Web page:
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Chimney chase insulation

Kevin Spellman | Posted in Energy Efficiency and Durability on

I have read a lot of articles and forum posts about this, but there is not a lot of consensus, and each answer seems very case specific. So, here is my case! I am installing a RSF Focus 320 [Editor’s note: This is a manufactured fireplace with a glass door; the fireplace is designed to burn wood.] in a new construction home in NC with outside combustion air and a hookup to our HVAC system for distributing heat.
http://rsf-fireplaces.com/en/focus-320-woodburning-fireplace#mc

It will be in a chase, the vast majority of which will be inside the envelope. The great room has a 16′ ceiling with an unvented roof insulated with closed cell and open cell foam. See the attached pic for the outside view detailing the exposed portions of the chase.

I would like to get this detail right since we have a similar setup in our current house and we can sometimes see ice on the air inlet for the fireplace despite a lot of insulation in the chase(though it’s an outer wall chase).

The RSF manual, in the section about chases(though they mean outer wall chases) says:

“If the climate in your area is very cold, insulate the chase to the top to keep the chimney warmer, increase the draft, and reduce creosote buildup. We also recommend to insulate the ceiling of the chase just as if it were in the attic space. This will prevent cold air from dropping down through the chase and into the room where the fireplace is installed.”

So my question is about the correct way to insulate. Do I worry only about the area of the chase exposed to the outside? Do I do the entire chase? How does one insulate the roof of the chase? The chimney needs 2″ of clearance, so will that space just be a permanent leak?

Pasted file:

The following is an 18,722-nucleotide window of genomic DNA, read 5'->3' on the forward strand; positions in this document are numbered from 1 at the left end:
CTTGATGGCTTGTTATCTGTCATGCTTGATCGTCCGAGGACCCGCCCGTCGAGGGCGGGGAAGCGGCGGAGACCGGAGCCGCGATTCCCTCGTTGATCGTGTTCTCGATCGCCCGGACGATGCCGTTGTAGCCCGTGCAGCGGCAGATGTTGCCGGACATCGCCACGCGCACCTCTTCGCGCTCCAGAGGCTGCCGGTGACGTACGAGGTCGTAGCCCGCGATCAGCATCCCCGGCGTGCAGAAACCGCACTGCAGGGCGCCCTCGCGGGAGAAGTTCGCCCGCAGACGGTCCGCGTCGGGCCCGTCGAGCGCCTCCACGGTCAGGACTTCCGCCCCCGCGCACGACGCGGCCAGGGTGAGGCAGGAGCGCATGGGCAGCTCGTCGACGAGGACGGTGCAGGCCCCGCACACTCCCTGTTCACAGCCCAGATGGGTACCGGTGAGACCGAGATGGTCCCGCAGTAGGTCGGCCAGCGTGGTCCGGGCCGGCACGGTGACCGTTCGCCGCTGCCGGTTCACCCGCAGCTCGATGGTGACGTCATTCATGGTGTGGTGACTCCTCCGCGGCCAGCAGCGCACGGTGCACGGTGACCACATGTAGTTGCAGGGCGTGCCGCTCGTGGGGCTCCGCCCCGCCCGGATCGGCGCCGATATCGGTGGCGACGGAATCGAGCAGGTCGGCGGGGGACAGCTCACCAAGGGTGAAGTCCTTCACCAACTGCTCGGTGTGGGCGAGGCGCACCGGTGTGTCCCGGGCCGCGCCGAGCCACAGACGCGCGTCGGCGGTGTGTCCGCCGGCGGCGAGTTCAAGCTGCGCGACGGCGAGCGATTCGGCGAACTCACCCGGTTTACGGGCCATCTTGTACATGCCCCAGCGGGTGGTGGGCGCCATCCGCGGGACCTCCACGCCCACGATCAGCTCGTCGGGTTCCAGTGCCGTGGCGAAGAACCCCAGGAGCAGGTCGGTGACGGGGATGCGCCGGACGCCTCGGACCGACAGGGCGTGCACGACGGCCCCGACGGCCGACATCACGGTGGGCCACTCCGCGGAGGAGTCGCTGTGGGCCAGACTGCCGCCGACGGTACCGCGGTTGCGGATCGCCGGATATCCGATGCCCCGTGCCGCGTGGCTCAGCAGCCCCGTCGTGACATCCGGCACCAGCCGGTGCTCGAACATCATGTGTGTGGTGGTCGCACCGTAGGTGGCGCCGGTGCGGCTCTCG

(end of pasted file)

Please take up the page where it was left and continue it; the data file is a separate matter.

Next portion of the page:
Thanks for any and all suggestions.

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Replies

  1. GBA Editor
    Martin Holladay | | #1

    Kevin,
    First of all, you have to comply with the installation instructions provided by the manufacturer of the fireplace.

    Second, you have to comply with the installation instructions provided by the manufacturer of the metal chimney.

    Some metal chimneys specify that insulation contact is acceptable; others specify that an air space needs to be maintained.

    In general, the best type of insulation to use near chimneys is mineral wool insulation, which is fire-resistant.

    Needless to say, you need to define your home's thermal barrier. Your home's air barrier must be adjacent to the thermal barrier. This type of chimney chase often introduces air leaks in the thermal envelope unless you get the air sealing details right.

    Q. "Do I worry only about the area of the chase exposed to the outside? or do I do the entire chase?"

    A. It's a good idea to insulate the entire chase.

    Q. "How does one insulate the roof of the chase?"

    A. You will extend the "wall" insulation that you plan to install on the walls of the chase -- presumably, mineral wool batts -- all the way to the top, so that the mineral wool touches the metal cap that provides weather protection at the top of your chase.

    Q. "The chimney needs 2 inches of clearance, so will that space just be a permanent leak?"

    A. Even if you have to maintain a 2-inch air space -- a space without insulation -- you should be able to maintain a tight air barrier with metal flashing and high-temperature silicone caulk.

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